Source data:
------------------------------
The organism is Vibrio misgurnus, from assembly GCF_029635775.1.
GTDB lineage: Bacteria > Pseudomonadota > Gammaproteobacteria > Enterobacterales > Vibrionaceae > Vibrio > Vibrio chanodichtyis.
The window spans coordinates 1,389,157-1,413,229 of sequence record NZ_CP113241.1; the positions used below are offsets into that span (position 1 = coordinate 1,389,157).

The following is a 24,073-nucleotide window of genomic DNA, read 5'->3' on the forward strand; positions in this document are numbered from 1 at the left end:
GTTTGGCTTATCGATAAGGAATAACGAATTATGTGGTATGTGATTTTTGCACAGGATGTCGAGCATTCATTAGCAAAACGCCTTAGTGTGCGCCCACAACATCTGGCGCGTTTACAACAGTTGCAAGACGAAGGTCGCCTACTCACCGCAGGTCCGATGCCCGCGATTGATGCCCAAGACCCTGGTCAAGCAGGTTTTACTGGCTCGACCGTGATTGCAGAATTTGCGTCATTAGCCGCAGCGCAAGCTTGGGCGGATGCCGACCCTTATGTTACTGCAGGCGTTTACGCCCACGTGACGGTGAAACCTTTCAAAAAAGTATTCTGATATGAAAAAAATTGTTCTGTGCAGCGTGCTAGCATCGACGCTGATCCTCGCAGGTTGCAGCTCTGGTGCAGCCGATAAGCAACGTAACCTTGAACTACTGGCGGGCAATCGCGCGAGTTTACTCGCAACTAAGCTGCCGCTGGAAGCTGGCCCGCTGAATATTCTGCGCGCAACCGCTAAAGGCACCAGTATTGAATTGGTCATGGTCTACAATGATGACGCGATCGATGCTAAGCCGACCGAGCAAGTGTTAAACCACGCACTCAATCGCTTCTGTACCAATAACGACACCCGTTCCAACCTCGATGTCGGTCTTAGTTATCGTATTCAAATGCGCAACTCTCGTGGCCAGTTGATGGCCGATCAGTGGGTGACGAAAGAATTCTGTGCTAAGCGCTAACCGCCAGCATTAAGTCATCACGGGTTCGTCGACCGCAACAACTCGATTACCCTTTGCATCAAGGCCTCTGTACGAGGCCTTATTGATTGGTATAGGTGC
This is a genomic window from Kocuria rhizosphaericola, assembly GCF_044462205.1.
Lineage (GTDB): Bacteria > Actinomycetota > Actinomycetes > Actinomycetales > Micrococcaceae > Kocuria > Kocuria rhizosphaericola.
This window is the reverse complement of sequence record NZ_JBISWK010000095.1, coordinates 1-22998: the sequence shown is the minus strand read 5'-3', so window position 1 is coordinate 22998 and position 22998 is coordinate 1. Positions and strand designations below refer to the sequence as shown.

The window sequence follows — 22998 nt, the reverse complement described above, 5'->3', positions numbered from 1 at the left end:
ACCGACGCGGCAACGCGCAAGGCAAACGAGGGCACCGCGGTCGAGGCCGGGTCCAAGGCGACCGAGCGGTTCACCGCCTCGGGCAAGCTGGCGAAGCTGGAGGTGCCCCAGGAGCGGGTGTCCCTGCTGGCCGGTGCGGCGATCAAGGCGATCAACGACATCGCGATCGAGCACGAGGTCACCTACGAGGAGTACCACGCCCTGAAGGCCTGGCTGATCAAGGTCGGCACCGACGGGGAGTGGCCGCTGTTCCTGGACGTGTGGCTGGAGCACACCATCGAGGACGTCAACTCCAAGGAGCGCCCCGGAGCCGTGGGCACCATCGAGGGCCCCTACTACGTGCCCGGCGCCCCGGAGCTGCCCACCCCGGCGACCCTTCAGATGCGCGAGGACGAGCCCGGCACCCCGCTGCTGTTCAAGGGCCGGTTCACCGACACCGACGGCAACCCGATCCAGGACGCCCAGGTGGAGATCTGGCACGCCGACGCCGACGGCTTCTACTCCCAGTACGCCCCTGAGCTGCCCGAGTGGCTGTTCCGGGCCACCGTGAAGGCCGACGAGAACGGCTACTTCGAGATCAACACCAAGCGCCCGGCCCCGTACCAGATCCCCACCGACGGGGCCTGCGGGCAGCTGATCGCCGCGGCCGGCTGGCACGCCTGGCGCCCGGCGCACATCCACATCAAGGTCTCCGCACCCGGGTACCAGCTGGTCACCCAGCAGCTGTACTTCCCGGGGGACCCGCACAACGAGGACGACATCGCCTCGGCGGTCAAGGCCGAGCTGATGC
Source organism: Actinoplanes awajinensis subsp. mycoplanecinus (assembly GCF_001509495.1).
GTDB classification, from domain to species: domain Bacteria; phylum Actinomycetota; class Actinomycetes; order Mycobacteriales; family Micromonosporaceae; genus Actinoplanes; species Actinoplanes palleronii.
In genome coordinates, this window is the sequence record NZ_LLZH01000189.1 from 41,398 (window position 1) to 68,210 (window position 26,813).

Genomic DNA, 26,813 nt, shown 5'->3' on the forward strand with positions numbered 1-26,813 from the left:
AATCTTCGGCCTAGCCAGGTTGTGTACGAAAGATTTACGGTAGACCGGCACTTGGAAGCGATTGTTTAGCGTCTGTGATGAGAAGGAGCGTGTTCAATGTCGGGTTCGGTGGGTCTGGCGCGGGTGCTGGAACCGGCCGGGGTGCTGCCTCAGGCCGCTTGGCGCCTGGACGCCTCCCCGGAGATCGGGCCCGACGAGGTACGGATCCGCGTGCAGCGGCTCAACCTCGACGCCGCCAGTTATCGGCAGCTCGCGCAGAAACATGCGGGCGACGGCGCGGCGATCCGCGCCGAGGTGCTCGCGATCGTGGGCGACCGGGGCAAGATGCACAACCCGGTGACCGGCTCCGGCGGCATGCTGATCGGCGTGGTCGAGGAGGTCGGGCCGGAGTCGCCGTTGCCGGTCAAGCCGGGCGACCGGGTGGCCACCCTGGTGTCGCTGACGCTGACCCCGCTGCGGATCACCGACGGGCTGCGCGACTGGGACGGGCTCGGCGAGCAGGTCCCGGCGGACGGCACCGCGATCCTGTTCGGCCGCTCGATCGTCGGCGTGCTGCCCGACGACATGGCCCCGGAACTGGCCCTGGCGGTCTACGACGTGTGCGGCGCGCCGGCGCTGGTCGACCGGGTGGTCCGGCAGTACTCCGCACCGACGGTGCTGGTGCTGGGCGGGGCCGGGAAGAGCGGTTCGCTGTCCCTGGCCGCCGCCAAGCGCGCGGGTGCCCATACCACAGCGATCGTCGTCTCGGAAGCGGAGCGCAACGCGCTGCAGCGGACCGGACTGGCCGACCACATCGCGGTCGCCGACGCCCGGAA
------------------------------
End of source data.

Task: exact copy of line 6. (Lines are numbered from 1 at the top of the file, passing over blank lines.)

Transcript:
This is a genomic window from Kocuria rhizosphaericola, assembly GCF_044462205.1.